It’s only the future

I bought my MacBook Air today and it really is a great little machine. This is my third Apple purchase (phone, pad, air), though I’ve received three iPods as gifts from my parents over the years. For someone who has read a bit and pays attention to the technology he uses, buying into an Apple product means buying into all the criticism of production processes, Foxconn abuses, leaderly bullying and abuse by the late Jobs, etc, etc. Yes, there aren’t a lot of options for ethical electronics purchases, and the competition might be as bay or worse than Apple and it’s suppliers, but that’s a pretty lame excuse.

I got started thinking about the morality of these purchases from the perspective of someone in the future. What are our great-grandchildren going to think about our present habits, about what’s presently permissible? It’s not hard to imagine there will be things that seem barbaric and downright mad to them (Slavery was once acceptable). I heard a story about an actress in Hollywood in the 20s whose name escapes me – she was an early feminist, expected equality in pay, treatment, etc, and never received it from the studios or from the rest of society. In the end, she went mad, but the truth was (to us) everyone else was mad. She was just ahead of her time.

While it’s pretty clear one source of condemnation for our generation will be the treatment of animals. But my great new apple things got me thinking about whether we will be condemned for our purchases and habits of consumption.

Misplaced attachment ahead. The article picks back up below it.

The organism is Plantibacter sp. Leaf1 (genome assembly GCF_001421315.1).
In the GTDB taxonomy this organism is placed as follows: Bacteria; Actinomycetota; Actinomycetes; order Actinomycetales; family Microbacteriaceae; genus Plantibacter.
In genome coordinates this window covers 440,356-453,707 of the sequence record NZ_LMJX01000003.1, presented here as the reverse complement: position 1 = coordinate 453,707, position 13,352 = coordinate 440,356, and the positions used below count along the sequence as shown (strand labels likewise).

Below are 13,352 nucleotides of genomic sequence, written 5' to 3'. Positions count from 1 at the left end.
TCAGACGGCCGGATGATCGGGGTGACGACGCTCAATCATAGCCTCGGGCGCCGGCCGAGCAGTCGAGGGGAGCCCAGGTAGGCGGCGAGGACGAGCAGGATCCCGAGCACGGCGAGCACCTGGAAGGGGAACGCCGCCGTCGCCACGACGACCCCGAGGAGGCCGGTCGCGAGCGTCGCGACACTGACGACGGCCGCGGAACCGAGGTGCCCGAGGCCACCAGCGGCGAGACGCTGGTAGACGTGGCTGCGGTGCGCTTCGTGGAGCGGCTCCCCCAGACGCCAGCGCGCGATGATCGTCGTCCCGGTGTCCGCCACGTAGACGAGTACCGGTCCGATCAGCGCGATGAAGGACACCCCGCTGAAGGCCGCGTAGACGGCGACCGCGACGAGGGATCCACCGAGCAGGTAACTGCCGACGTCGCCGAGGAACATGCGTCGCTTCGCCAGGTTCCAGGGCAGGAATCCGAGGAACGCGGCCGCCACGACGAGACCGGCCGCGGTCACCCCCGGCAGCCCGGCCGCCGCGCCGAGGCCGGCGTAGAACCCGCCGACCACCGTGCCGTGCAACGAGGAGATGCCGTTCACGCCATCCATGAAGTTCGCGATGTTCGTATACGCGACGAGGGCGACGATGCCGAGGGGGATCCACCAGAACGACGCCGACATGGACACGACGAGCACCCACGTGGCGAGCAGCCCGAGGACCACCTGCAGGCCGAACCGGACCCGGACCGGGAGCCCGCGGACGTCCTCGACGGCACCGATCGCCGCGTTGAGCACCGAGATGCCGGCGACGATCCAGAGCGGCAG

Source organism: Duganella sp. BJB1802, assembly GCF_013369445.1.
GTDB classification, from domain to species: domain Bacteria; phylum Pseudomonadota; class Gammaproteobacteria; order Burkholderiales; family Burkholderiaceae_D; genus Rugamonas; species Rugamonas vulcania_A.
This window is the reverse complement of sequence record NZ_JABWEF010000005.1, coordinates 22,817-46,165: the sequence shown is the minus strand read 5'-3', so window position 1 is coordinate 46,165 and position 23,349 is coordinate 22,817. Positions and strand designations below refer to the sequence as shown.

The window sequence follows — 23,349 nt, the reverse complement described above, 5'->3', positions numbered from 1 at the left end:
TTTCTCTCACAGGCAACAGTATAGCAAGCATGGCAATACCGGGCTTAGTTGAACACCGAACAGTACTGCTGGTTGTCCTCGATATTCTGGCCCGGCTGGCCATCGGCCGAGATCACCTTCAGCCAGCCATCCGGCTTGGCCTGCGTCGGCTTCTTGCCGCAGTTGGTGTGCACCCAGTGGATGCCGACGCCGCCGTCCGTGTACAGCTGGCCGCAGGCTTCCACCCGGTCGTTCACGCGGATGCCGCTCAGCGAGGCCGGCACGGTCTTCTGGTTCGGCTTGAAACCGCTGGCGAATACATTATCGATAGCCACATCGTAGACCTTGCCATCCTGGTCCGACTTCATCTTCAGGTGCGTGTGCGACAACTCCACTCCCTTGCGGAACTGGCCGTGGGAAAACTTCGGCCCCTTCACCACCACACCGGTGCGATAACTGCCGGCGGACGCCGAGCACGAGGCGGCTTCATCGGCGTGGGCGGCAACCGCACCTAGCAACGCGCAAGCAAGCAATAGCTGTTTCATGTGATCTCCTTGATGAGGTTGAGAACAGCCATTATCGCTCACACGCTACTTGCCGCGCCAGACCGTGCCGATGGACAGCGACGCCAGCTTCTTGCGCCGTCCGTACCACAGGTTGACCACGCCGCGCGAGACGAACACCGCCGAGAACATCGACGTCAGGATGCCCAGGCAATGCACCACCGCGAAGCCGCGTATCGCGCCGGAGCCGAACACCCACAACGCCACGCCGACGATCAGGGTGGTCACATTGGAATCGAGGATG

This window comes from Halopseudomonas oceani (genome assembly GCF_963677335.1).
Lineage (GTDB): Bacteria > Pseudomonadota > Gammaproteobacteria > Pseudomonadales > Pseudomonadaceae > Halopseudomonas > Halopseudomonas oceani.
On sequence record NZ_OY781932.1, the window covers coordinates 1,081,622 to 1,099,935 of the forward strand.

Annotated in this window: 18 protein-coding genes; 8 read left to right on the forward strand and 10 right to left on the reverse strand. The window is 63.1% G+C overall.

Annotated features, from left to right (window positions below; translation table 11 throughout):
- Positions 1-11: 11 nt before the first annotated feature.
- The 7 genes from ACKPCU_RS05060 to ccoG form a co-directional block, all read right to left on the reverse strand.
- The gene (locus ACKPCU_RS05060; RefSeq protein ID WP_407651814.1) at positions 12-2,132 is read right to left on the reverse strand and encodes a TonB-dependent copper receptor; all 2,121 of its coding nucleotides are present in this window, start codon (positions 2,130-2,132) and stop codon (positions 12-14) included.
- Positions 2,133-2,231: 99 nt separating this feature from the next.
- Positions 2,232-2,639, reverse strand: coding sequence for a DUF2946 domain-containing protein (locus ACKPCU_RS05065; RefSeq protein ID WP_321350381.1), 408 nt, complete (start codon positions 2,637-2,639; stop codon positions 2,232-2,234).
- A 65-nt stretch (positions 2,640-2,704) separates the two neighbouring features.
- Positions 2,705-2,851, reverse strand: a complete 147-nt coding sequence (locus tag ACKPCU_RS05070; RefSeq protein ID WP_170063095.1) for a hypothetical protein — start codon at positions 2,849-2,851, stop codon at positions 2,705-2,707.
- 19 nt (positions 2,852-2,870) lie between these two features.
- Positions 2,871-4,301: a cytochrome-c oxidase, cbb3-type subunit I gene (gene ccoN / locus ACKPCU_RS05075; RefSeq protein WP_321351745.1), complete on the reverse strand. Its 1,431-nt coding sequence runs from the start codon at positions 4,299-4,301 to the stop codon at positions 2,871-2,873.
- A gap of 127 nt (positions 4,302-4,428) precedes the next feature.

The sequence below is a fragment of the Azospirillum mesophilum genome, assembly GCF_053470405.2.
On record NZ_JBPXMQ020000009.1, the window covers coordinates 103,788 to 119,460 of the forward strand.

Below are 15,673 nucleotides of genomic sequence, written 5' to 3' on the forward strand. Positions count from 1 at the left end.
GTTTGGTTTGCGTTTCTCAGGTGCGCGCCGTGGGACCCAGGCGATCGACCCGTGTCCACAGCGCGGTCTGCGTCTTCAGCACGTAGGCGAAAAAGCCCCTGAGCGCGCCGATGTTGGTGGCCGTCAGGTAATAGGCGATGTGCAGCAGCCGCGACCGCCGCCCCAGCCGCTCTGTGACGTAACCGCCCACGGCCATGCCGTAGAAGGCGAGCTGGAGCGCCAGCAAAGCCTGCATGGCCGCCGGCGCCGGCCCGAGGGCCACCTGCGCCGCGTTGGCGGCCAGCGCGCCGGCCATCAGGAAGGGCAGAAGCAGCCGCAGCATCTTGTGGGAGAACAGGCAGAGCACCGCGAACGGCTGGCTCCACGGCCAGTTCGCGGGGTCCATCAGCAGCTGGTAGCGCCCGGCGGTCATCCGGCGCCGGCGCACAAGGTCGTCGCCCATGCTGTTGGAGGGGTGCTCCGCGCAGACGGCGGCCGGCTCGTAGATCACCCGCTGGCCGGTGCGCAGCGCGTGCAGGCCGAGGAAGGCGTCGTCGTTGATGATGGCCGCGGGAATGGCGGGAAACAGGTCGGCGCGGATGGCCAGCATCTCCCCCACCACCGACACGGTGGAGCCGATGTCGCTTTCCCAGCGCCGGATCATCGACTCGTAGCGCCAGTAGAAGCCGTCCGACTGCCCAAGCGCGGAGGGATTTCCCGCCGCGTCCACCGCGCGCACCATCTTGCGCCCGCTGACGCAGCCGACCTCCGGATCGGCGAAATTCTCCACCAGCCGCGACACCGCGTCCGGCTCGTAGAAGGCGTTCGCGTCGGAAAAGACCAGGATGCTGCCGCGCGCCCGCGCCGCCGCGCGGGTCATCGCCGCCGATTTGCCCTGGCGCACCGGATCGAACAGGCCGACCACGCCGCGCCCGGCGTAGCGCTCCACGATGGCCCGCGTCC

In 100 years time school children will likely learn all about how the early 21st Century burned fossil fuels, mined the earth barren, all the while knowing that one day it would all run out… And kept on using them anyway. We even used fossil fuels for transport, they will be told and they may well be incredulous. “You mean they wasted precious oil just going places? What a luxury!” Perhaps they won’t all even be in the same room, but commuting via high speed Internet.

They will also be incredulous that anyone could be so ignorant and uncaring as to buy gadgets knowing full well they were causing wars in other parts of the world… but they kept doing it anyway. Perhaps out present condition will be given a catchy name – distributed denial of responsibility, where everyone knows but no one believes they can do anything about it…

And it’s hard to argue they won’t be right. It is bizarre that we do many of the things we do. It is also horribly unfair that we are delivering a for our children’s children that has the potential to be horrid.

I have no excuse! But I still need a laptop…